Responding to the complaints of the Israelites concerning lack of food, God introduces the miraculous fare that will sustain the nation during their travels: “Behold! I will rain down for you food from heaven; and the people will go out and collect each day’s portion on its day, that I may test them – will they follow My teaching or not?”
This refrain is repeated twice in the book of Devarim as Moshe, recalling the people’s journey in the wilderness, states:
“And you shall remember the entire road upon which the Lord your God led you these forty years in the wilderness, in order to afflict you, to test you, to know what is in your heart – will you obey His commandments or not? And He afflicted you and let you hunger and He fed you the manna…in order to make you know that not by bread alone does man live, rather by everything that emanates from the mouth of God does man live…. [The God] Who fed you manna in the wilderness…in order to afflict you and in order to test you, to do good for you in the end.”
Why does God associate the miracle of the manna with testing and affliction?
As the Abravanel asks, “What was the nature of the test administered by God through the bestowal of daily sustenance? …This was a kindness, not a test!”
Rashi, apparently unable to discern a test within the manna itself, contends that the trial actually emerges from an ancillary source. God grants miraculous sustenance to the Israelites and simultaneously tests them by determining “whether they will observe the commandments associated [with that sustenance].”
These commandments included the instruction to collect each day only the amount of manna necessary for that day, the prohibition of collection on the Shabbat, and the directive to collect a double portion on Friday in order to properly prepare for Shabbat.
Many other scholars, however, are unwilling to accept what they consider to be a somewhat facile solution to the mysterious “test” of the manna. The Ramban, for example, emphatically declares, “But this [Rashi’s explanation]
is not correct…. [The manna itself] was a trial to them.”
While the text supports the position that the manna itself was a trial, the question remains: exactly what was the test embodied in this miraculous food?
The scholars offer, with subtle variations, three global approaches. Each of these approaches carries overarching lessons that move well beyond the specific phenomenon of the manna.
1. God tested and developed the faith of the Israelites by depriving them of the usual forms of sustenance and survival.
The Ramban, among others, champions this position both in Parshat Beshalach and in the book of Devarim:
“[God] could easily have led them through the surrounding cities. He led them, instead, through a wilderness of snakes, fiery serpents and scorpions, where the only bread fell from the heaven each day.”
“This was a serious trial for them: to have no other option, to enter a great wilderness…to have no sustenance other than the manna which fell on a daily basis and which melted when the sun waxed hot…. Nevertheless, they did all this in obedience to God’s command…. From this [God] would know that they would obey His commandments forever.”
With this approach, the Ramban remains true to his general position concerning divine tests: God tests man to actualize man’s inherent potential.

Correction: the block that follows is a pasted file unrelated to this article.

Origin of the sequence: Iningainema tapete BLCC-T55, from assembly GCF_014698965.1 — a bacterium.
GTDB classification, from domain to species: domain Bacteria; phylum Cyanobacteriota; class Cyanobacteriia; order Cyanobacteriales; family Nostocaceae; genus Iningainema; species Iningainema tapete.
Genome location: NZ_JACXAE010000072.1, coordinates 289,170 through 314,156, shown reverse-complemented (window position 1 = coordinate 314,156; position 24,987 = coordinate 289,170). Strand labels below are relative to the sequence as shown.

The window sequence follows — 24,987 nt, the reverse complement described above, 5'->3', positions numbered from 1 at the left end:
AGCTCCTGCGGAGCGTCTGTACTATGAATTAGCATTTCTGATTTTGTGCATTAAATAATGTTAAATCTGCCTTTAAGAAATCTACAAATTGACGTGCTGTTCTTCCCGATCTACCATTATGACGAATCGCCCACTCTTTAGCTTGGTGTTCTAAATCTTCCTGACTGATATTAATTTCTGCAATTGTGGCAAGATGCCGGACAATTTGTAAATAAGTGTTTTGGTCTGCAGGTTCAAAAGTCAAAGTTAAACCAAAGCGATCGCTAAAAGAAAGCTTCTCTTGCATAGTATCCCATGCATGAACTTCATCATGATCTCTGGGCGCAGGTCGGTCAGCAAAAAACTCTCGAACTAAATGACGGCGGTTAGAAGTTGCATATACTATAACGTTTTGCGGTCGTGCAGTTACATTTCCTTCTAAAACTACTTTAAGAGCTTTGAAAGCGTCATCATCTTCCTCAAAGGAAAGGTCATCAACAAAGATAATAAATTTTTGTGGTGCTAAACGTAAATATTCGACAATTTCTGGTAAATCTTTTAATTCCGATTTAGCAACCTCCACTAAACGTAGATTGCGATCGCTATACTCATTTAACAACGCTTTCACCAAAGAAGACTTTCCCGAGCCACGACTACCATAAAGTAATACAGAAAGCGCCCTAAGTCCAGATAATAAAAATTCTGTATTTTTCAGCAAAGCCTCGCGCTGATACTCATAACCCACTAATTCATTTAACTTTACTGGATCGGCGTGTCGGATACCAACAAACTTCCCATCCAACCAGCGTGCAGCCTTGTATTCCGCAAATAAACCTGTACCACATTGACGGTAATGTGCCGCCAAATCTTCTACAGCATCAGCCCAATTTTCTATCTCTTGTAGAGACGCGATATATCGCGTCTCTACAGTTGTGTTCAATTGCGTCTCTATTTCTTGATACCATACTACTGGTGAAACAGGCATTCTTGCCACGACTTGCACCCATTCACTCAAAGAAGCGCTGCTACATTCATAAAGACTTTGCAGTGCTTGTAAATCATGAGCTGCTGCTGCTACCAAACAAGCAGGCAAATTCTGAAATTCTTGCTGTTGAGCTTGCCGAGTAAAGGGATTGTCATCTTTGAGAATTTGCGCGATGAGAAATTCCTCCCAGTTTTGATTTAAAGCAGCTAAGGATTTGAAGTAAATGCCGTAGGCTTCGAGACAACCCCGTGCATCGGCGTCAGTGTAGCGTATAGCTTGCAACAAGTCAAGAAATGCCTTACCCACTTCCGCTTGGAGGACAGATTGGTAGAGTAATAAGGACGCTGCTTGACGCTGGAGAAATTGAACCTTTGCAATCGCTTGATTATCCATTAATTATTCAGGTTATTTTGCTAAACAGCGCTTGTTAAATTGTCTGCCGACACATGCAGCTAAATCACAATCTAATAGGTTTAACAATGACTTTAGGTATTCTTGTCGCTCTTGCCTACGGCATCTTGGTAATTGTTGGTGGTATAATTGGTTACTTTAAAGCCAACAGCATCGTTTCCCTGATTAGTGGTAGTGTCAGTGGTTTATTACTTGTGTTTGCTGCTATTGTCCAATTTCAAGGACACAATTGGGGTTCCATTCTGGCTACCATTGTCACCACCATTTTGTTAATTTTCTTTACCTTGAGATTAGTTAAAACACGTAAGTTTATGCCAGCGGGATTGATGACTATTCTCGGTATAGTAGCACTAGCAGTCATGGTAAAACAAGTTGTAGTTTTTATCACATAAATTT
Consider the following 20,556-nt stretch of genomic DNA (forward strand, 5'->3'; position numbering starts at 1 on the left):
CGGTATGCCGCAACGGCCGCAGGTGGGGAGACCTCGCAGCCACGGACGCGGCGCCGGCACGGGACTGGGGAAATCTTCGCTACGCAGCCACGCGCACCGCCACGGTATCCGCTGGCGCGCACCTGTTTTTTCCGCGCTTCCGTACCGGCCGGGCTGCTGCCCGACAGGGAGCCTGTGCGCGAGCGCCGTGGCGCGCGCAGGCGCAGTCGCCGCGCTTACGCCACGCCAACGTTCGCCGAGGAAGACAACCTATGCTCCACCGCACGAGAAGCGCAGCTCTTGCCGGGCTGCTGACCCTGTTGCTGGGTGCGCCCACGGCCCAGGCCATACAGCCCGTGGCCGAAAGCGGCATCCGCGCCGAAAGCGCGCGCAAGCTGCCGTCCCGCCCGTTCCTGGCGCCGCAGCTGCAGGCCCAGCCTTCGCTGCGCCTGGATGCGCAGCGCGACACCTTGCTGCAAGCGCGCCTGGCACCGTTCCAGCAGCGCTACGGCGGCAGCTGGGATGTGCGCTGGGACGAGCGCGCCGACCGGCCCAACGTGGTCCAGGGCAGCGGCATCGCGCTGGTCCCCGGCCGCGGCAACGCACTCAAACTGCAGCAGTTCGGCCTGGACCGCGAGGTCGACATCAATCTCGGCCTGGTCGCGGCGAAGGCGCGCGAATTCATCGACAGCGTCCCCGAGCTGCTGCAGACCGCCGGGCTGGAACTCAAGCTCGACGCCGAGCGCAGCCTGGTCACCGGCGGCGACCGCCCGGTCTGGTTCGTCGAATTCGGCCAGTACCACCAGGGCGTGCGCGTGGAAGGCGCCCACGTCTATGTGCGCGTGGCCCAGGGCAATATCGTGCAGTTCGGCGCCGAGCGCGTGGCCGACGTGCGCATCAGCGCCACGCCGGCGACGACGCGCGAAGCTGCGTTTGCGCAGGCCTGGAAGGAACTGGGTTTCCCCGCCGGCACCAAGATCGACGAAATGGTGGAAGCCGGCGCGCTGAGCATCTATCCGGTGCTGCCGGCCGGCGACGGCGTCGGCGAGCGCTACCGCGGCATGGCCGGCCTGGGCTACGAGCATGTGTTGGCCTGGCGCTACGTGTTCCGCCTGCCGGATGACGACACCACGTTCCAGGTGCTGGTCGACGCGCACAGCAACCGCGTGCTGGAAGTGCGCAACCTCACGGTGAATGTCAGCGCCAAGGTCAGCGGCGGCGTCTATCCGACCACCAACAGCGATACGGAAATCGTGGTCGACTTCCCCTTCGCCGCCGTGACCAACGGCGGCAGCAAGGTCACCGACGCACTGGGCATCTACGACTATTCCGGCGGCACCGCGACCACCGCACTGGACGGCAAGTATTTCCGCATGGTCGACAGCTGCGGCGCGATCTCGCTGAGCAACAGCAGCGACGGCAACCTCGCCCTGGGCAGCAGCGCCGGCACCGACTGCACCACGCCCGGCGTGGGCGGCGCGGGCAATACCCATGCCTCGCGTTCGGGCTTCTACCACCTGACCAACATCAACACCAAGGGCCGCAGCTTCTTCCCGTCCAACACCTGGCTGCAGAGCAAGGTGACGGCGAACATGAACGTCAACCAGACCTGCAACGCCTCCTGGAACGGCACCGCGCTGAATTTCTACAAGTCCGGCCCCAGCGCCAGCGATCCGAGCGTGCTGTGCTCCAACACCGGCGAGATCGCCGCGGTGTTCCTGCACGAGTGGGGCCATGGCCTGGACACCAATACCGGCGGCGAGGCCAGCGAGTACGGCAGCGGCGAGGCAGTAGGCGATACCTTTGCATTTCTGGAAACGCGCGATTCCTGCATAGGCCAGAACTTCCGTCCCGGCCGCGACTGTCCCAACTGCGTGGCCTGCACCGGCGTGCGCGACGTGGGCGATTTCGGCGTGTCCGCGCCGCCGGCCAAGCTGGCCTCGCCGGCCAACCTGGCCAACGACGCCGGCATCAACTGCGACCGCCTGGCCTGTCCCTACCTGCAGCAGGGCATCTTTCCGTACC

Through the trial of the manna, by severely rationing and circumscribing the sustenance of the Israelites, God actualizes their internal potential for faith. This faith, once realized, will sustain them not only in the wilderness but through their turbulent journey across the face of history.
2. By providing the Israelites with the manna, God confronts the fledgling nation with the plethora of challenges that emerge with a life of ease. Far from a test of deprivation, the manna actually constitutes a nissayon ha’osher, a trial of wealth and plenty.
The Ohr Hachaim notes, for example, that the manna provides the Israelites with the unfamiliar phenomenon of leisure time. God, therefore, asks: “Will they walk in My ways?” Will they use their suddenly available time productively in the pursuit of Torah study and observance?
The Sforno, for his part, suggests that God wants to determine whether the Israelites will follow His dictates when “they are sustained without any pain.” Man often turns to God in times of need but ignores Him in times of comfort. Through the manna, God challenges the Israelites: Will you turn to Me when your sustenance is attained with ease?
3. As the Israelites journey towards national independence, the manna sensitizes them to their dependence upon God.
This message, arguably the most basic “test” incorporated in the miracle of the manna, is reflected in the following Talmudic conversation:
“The students of Rabbi Shimon bar Yochai asked: ‘Why did the manna not descend for Israel once annually?’
[Rabbi Shimon bar Yochai] answered: ‘[In order that each Israelite] would worry – perhaps no manna will descend tomorrow…. Thus they all turned their hearts to their Father in Heaven.’”
Centuries later, the Rashbam, mirroring the position of numerous other commentaries, elaborates upon the statement of Rabbi Shimon bar Yochai: “Since each and every day their eyes will turn to Me for their sustenance, they will come to believe in Me and walk in the ways of My Torah.”
The miracle of the manna thus emerges, with the first footfalls of our history, as a formative crucible conveying a lesson that, to this day, we forget at our own peril: Whether we are wandering in the wilderness or living in a highly urbanized society, we are dependent upon God for our sustenance each and every day.
Adapted from one of the multiple essays on this parsha in Unlocking the Torah Text by Rabbi Shmuel Goldin.